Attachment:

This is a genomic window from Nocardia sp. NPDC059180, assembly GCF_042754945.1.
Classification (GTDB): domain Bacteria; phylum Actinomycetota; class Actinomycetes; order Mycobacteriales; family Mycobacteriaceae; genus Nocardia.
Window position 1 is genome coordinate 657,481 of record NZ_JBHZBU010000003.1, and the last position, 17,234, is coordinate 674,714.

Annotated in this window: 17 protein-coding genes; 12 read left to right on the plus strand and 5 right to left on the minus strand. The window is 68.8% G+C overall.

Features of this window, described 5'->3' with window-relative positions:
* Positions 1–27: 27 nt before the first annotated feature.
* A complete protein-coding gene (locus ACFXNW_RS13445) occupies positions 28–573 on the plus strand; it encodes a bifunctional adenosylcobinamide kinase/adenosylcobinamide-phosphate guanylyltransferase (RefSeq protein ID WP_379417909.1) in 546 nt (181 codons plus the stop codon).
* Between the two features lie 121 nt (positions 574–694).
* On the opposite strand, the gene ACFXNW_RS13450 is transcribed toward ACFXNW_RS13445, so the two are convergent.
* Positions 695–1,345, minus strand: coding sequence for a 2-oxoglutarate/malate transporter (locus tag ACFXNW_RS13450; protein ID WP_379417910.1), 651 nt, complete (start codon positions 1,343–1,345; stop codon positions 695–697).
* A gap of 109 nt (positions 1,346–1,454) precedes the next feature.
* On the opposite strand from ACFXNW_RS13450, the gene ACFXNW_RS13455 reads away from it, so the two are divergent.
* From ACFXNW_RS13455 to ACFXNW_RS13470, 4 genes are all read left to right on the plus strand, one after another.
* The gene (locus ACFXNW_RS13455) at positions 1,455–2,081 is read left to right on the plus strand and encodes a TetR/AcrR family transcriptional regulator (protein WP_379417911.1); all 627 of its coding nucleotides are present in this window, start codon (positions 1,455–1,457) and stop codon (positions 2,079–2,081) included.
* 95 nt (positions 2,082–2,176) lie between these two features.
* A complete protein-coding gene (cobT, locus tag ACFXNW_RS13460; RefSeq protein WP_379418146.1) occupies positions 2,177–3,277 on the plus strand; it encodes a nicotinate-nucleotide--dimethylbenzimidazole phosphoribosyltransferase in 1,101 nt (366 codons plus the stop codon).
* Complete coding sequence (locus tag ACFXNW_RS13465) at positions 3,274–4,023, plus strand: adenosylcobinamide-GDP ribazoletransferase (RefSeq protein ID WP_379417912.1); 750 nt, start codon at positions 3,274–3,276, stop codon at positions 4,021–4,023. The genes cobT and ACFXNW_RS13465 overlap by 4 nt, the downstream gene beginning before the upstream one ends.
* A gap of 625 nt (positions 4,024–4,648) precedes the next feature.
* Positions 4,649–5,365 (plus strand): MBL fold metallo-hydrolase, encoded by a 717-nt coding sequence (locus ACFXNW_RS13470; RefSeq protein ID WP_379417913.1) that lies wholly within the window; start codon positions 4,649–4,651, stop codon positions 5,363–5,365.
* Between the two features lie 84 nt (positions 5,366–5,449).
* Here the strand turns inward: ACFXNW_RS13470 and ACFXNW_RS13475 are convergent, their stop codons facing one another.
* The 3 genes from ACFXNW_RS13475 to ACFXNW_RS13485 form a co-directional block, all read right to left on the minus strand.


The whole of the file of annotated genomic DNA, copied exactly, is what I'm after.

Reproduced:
This is a genomic window from Nocardia sp. NPDC059180, assembly GCF_042754945.1.
Classification (GTDB): domain Bacteria; phylum Actinomycetota; class Actinomycetes; order Mycobacteriales; family Mycobacteriaceae; genus Nocardia.
Window position 1 is genome coordinate 657,481 of record NZ_JBHZBU010000003.1, and the last position, 17,234, is coordinate 674,714.

Annotated in this window: 17 protein-coding genes; 12 read left to right on the plus strand and 5 right to left on the minus strand. The window is 68.8% G+C overall.

Features of this window, described 5'->3' with window-relative positions:
* Positions 1–27: 27 nt before the first annotated feature.
* A complete protein-coding gene (locus ACFXNW_RS13445) occupies positions 28–573 on the plus strand; it encodes a bifunctional adenosylcobinamide kinase/adenosylcobinamide-phosphate guanylyltransferase (RefSeq protein ID WP_379417909.1) in 546 nt (181 codons plus the stop codon).
* Between the two features lie 121 nt (positions 574–694).
* On the opposite strand, the gene ACFXNW_RS13450 is transcribed toward ACFXNW_RS13445, so the two are convergent.
* Positions 695–1,345, minus strand: coding sequence for a 2-oxoglutarate/malate transporter (locus tag ACFXNW_RS13450; protein ID WP_379417910.1), 651 nt, complete (start codon positions 1,343–1,345; stop codon positions 695–697).
* A gap of 109 nt (positions 1,346–1,454) precedes the next feature.
* On the opposite strand from ACFXNW_RS13450, the gene ACFXNW_RS13455 reads away from it, so the two are divergent.
* From ACFXNW_RS13455 to ACFXNW_RS13470, 4 genes are all read left to right on the plus strand, one after another.
* The gene (locus ACFXNW_RS13455) at positions 1,455–2,081 is read left to right on the plus strand and encodes a TetR/AcrR family transcriptional regulator (protein WP_379417911.1); all 627 of its coding nucleotides are present in this window, start codon (positions 1,455–1,457) and stop codon (positions 2,079–2,081) included.
* 95 nt (positions 2,082–2,176) lie between these two features.
* A complete protein-coding gene (cobT, locus tag ACFXNW_RS13460; RefSeq protein WP_379418146.1) occupies positions 2,177–3,277 on the plus strand; it encodes a nicotinate-nucleotide--dimethylbenzimidazole phosphoribosyltransferase in 1,101 nt (366 codons plus the stop codon).
* Complete coding sequence (locus tag ACFXNW_RS13465) at positions 3,274–4,023, plus strand: adenosylcobinamide-GDP ribazoletransferase (RefSeq protein ID WP_379417912.1); 750 nt, start codon at positions 3,274–3,276, stop codon at positions 4,021–4,023. The genes cobT and ACFXNW_RS13465 overlap by 4 nt, the downstream gene beginning before the upstream one ends.
* A gap of 625 nt (positions 4,024–4,648) precedes the next feature.
* Positions 4,649–5,365 (plus strand): MBL fold metallo-hydrolase, encoded by a 717-nt coding sequence (locus ACFXNW_RS13470; RefSeq protein ID WP_379417913.1) that lies wholly within the window; start codon positions 4,649–4,651, stop codon positions 5,363–5,365.
* Between the two features lie 84 nt (positions 5,366–5,449).
* Here the strand turns inward: ACFXNW_RS13470 and ACFXNW_RS13475 are convergent, their stop codons facing one another.
* The 3 genes from ACFXNW_RS13475 to ACFXNW_RS13485 form a co-directional block, all read right to left on the minus strand.